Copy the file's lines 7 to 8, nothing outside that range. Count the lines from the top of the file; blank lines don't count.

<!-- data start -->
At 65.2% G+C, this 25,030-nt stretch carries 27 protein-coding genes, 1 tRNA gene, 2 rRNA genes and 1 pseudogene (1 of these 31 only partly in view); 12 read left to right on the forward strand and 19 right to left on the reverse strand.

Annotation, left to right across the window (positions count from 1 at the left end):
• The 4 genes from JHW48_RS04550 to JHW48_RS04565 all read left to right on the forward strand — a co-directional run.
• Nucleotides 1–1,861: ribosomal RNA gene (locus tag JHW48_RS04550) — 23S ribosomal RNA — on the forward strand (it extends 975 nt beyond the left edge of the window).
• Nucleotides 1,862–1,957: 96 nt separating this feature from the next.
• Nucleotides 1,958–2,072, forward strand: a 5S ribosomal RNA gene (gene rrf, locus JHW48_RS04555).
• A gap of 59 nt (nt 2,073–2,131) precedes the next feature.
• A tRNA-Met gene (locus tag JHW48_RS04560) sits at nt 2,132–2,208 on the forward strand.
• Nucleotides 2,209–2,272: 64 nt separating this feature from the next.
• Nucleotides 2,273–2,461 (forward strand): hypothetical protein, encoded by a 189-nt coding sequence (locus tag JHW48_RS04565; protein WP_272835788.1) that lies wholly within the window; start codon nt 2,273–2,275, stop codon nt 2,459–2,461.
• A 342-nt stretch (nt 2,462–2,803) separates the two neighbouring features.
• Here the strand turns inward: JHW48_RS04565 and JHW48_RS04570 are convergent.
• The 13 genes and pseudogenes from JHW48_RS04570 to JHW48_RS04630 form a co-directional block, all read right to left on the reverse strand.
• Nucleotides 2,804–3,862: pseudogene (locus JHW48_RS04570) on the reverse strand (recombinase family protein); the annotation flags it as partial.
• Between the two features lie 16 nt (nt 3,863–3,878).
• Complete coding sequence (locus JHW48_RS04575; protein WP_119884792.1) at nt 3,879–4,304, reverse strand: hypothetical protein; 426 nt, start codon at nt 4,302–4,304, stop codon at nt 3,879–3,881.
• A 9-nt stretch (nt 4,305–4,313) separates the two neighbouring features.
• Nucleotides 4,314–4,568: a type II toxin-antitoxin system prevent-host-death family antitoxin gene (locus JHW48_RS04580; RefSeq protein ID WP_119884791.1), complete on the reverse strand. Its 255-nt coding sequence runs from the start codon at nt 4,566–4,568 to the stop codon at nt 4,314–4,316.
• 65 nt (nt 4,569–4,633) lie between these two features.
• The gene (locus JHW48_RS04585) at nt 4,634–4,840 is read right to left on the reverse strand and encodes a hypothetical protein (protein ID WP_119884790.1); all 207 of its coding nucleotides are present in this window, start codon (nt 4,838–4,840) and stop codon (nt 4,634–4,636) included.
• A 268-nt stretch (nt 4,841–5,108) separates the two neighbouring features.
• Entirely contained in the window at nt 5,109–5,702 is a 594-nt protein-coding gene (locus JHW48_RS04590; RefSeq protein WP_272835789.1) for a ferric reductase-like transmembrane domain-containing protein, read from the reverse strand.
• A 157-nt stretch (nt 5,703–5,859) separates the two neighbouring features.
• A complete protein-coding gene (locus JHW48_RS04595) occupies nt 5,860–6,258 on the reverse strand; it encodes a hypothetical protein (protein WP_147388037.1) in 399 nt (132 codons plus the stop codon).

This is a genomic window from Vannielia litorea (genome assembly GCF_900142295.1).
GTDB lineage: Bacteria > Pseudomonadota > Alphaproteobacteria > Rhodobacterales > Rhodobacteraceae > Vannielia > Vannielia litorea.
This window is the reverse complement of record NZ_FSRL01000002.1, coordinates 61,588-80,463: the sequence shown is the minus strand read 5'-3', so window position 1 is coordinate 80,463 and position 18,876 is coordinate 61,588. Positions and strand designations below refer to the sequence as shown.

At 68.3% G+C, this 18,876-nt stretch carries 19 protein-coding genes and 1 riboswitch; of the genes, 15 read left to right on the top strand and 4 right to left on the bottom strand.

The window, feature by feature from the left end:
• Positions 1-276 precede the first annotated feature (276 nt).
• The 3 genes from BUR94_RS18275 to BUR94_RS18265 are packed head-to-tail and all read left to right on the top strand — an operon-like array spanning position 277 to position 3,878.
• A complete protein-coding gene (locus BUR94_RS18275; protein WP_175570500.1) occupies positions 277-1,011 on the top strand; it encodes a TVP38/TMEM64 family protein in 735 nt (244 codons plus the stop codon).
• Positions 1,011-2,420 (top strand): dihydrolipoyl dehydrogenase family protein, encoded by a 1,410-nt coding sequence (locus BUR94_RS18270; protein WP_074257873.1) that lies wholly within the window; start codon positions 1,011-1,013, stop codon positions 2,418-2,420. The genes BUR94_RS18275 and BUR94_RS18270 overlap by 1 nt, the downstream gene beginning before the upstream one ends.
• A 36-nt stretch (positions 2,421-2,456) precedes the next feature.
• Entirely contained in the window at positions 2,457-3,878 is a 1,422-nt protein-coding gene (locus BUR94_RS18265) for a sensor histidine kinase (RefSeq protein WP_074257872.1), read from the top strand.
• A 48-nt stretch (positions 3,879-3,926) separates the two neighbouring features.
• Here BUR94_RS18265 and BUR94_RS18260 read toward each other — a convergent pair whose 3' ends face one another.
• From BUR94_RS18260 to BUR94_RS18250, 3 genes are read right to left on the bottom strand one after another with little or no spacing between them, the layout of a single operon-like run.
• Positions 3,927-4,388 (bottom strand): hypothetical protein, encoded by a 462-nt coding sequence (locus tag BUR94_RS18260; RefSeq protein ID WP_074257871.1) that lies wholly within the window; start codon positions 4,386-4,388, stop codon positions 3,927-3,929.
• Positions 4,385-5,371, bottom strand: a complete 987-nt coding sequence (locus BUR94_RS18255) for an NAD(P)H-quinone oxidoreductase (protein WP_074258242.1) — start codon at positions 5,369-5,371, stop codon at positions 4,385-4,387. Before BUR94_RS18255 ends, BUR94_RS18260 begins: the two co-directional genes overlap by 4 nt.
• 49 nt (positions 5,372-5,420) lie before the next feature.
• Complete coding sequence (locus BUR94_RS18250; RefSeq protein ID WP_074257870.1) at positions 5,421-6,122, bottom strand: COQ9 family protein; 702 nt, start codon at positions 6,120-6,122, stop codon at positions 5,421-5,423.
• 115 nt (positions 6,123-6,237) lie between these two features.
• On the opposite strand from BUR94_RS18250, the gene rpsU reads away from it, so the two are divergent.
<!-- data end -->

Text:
• A gap of 59 nt (nt 2,073–2,131) precedes the next feature.
• A tRNA-Met gene (locus tag JHW48_RS04560) sits at nt 2,132–2,208 on the forward strand.